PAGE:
Today, a conference at S Stephen's House organised by Margaret Barker and in the area of Temple Studies. The topic was Melchizedek. And what a wonderful demonsrtration it was of the ephemerality of the Historic Jesus. I am old enough to rember feeling excited by Sammy Brandon's Che Guevarra Jesus of the 1960s and decidely less so by Geza Vermes's construction of the Jewish Holy Man Jesus. The Jesus we met today was a Jesus aware of his Divine, priestly, and kingly status; a Jesus whose perceived inner calling was to be Melchizedek. In fact, a Jesus very much like the Jesus whom we met in Professor Ratzinger's Jesus of Nazareth; particularly in the chapter on the sermon on the Mount where the Professor brilliantly exploits the work of the American Jewish Rabbi Jacob Neusner.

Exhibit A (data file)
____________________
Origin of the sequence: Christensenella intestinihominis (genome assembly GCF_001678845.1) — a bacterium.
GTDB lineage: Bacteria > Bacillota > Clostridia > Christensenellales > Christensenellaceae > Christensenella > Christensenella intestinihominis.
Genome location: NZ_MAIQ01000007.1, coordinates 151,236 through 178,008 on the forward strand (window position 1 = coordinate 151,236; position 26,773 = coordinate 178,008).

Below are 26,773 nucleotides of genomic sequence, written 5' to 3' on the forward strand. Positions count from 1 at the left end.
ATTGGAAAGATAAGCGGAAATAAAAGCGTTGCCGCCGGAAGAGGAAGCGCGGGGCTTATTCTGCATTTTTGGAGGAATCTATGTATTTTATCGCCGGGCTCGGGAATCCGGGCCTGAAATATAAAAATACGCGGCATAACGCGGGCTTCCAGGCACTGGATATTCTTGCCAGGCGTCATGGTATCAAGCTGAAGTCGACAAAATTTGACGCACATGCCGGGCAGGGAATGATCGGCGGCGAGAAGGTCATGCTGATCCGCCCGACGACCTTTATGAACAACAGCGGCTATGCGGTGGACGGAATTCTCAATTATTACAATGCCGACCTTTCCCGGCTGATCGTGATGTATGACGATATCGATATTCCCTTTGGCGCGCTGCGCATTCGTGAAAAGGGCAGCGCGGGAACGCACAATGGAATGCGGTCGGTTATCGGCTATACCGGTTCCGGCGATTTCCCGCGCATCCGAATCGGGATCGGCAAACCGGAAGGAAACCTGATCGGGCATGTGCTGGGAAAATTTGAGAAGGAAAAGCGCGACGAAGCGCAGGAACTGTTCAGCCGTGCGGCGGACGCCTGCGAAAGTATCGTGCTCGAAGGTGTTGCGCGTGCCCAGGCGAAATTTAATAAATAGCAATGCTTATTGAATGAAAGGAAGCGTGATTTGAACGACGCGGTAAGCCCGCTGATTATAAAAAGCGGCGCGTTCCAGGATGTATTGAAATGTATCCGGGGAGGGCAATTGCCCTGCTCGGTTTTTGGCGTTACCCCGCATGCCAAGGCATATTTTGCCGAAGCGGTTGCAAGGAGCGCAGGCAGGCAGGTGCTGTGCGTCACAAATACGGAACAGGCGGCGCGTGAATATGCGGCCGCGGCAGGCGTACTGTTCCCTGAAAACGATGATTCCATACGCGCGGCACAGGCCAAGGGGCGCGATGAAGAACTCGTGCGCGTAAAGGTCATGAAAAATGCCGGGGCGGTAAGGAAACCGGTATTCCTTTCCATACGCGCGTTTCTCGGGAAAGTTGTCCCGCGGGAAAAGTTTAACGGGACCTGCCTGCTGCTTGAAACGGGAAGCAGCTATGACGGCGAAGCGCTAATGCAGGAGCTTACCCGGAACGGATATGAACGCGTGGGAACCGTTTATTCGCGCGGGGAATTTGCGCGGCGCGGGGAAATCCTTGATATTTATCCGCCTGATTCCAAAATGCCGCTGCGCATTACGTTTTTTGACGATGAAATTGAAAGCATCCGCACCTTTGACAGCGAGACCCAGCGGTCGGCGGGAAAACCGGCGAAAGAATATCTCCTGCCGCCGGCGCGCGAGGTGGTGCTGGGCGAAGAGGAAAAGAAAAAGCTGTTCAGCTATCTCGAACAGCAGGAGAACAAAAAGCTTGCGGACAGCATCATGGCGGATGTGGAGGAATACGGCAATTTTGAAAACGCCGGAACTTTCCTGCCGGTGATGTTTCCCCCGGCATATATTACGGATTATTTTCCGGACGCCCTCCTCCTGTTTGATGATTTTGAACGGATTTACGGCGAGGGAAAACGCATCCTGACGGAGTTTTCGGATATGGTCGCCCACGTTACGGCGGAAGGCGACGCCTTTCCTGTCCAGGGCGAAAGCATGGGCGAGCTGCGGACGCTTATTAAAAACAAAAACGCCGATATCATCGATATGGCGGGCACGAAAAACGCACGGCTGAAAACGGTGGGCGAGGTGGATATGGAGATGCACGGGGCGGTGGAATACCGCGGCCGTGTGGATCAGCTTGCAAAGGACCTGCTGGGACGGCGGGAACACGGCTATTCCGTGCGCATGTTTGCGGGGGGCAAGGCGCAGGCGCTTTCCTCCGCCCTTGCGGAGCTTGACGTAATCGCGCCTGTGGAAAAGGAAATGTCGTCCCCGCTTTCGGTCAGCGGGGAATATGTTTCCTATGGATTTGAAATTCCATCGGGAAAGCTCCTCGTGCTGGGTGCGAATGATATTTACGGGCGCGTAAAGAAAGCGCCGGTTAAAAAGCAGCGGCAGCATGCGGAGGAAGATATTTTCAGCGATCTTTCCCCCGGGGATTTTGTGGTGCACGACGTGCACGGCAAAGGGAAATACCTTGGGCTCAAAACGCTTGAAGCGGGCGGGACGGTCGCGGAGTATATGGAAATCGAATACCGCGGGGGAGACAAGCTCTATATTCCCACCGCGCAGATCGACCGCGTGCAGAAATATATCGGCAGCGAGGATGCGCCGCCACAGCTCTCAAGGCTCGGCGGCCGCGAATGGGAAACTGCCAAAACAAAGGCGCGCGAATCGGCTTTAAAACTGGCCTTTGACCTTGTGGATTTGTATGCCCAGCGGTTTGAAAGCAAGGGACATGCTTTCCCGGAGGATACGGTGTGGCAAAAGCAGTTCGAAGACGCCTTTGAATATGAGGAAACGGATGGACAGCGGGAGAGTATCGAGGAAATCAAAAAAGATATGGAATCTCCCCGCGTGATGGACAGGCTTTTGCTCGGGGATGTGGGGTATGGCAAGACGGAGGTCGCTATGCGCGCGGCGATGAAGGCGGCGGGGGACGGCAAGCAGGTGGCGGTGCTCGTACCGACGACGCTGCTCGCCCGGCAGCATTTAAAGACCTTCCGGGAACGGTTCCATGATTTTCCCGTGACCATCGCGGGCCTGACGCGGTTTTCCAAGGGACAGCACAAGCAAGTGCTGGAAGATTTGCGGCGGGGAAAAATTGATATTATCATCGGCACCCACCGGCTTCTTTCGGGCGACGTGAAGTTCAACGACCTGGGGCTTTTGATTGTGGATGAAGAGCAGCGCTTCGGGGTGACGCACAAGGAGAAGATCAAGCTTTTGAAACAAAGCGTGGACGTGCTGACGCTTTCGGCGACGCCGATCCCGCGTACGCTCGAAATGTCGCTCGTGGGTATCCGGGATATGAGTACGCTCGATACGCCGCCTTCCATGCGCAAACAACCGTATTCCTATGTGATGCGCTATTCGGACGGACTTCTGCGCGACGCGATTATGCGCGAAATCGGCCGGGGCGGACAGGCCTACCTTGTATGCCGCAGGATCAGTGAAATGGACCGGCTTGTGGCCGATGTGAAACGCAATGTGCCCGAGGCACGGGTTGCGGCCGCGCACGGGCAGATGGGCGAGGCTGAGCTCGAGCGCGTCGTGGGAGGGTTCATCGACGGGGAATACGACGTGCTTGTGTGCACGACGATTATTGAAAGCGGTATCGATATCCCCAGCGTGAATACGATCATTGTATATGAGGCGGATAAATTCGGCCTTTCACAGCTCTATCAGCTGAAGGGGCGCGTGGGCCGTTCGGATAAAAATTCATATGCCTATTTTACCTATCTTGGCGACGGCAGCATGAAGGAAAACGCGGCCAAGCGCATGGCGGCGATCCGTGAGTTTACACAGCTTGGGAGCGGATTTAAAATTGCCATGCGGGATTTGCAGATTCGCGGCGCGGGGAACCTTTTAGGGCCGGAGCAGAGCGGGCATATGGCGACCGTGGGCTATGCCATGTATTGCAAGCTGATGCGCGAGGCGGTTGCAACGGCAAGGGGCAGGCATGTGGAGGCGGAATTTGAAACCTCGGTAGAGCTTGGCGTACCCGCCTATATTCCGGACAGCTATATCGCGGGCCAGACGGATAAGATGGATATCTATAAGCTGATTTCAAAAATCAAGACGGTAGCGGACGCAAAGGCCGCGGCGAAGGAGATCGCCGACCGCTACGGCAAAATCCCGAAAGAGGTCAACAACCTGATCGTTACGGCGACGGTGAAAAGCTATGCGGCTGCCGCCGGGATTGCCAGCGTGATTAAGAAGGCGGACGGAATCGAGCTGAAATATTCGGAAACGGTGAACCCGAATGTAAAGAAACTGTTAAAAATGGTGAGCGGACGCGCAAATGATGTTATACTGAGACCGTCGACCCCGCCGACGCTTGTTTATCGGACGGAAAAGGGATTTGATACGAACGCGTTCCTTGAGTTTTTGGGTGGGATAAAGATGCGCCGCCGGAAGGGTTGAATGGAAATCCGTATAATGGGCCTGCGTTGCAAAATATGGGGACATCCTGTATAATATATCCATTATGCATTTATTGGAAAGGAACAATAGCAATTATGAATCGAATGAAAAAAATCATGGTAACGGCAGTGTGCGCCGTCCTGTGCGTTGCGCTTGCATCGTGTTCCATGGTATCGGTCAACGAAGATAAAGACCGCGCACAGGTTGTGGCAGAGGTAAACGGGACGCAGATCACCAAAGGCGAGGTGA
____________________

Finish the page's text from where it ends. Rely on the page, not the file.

I'm not an advocate of being slavishly at the Cutting Edge of the Latest Theories on Christology, or, indeeed, of anything else. Most Cutting Edges are Bunkum. But just sometimes when you pull the lever of the one-armed bandit you do get that crash of cascading dubloons. I rather think that this is one such moment. Particularly if you read Margaret Barker and Joseph Ratzinger (his next volume is to be out soon) and Jacob Neusner and Laurence Hemming.
Thirty years ago when we were on a seaside holday my children discovered a machine in the amusement arcade which was paying out every time. Conscientiously, they milked it until it was dry. Are we in a phase a bit like that now?